todo es posible en ecuador

 
 
There's no better place to be than Salasaca, Ecuador. This weekend was the kids' confirmation, so Saturday the entire village lit up -- every other house had their own individual party, with feasts of soup, corn, chicken, cuy, rabbit, fresh fruit, puro, rum, wine,  Pilsener, and cake. We stumbled across the wrong party accidentally, looking for one of our students, Oscar. When we asked where he lived, they told us... but then got offended when we said thank you and started heading towards Oscar's house. They insisted we come in and join them for supper. A house where we knew no one, yet there we were, sharing stories and singing and dancing with them for the rest of the evening. The hospitality was once again beautiful -  a village with so little, always so open to share and invite complete strangers into their homes.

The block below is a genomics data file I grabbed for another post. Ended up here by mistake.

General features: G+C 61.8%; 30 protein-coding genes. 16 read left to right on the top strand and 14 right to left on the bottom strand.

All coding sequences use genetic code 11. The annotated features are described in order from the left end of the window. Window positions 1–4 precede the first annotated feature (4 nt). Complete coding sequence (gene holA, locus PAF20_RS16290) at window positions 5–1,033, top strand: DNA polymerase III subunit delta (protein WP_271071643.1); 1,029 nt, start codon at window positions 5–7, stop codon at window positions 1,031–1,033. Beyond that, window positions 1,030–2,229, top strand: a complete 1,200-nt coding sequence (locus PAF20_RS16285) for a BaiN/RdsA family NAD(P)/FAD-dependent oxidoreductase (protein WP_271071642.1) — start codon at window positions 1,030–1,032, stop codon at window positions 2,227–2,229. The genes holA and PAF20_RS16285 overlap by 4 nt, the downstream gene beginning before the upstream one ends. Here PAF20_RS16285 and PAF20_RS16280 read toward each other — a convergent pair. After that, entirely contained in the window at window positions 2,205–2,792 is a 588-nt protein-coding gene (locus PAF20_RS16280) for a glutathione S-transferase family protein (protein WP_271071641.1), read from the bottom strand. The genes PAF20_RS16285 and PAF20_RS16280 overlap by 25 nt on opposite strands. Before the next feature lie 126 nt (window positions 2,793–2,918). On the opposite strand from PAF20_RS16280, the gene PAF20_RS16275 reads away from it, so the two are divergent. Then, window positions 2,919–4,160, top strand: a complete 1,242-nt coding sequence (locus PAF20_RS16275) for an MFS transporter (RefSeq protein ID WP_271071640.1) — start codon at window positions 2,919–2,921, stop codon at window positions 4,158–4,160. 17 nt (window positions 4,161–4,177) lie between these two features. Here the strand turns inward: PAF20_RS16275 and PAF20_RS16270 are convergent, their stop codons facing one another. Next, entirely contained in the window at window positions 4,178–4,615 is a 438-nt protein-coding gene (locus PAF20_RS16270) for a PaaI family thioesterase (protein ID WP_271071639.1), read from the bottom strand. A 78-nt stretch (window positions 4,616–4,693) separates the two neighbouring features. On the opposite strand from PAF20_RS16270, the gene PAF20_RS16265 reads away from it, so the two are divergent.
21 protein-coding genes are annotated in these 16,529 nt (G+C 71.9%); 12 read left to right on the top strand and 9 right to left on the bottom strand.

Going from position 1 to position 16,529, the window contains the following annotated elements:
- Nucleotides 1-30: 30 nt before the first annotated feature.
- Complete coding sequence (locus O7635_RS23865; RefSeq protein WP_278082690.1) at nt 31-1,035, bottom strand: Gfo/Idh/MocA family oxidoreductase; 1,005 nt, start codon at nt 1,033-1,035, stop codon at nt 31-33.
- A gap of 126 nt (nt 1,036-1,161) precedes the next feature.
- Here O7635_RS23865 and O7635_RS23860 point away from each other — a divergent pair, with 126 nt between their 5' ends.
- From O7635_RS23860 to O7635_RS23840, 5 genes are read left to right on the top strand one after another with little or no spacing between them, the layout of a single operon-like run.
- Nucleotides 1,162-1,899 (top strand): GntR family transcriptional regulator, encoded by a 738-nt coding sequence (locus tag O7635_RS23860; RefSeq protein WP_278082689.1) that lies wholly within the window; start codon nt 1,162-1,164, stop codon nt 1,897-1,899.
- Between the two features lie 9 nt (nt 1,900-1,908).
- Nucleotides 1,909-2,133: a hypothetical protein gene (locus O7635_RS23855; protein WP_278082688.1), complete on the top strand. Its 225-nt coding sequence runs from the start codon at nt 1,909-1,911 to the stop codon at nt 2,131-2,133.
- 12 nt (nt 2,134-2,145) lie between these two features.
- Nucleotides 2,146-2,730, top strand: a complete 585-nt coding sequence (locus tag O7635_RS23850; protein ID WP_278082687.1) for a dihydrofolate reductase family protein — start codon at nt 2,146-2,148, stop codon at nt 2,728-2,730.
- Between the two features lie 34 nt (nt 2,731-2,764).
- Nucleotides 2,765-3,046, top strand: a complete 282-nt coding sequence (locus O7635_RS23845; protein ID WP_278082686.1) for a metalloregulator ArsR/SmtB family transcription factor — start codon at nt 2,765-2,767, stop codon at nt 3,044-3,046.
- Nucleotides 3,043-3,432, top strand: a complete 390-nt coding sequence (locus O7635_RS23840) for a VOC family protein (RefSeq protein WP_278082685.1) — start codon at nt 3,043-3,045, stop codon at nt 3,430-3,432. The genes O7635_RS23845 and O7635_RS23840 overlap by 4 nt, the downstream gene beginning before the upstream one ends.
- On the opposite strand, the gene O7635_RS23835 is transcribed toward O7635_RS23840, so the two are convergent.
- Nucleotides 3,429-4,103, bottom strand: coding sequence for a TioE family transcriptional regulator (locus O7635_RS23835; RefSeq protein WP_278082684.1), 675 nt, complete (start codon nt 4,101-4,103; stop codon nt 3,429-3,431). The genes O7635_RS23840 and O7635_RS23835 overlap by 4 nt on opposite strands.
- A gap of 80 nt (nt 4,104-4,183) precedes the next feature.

Anyways, I'm happy to be where I am right now. The sunset was incredible tonight. I saw Chimborazo, Tuguhuaua, and two other volcanoes, set against a clear red and orange sky... and now the stars have come out. It's amazing to think about how stressed out I was earlier this afternoon. (As I only have $50 currently, am leaving Ecuador in 7 days, and a $40 airport tax yet to pay, which means its impossible for me to get home because I'm currently in Salasaca and at minimum it will cost me $20 to get to the Quito airport [not including food or accommodation].) This is quite the predicament to be in, but a mixture of listening to No Woman No Cry and the surrounding beauty has set me into a state of tranquility. No te preocupes, it will all work out. I will figure something out.
 


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    Adrienne Hearne

    These are excerpts taken from my summer travel journal. While telling the story of my summer, they also express my different experiences of culture shock, being an individual  living in a collective culture.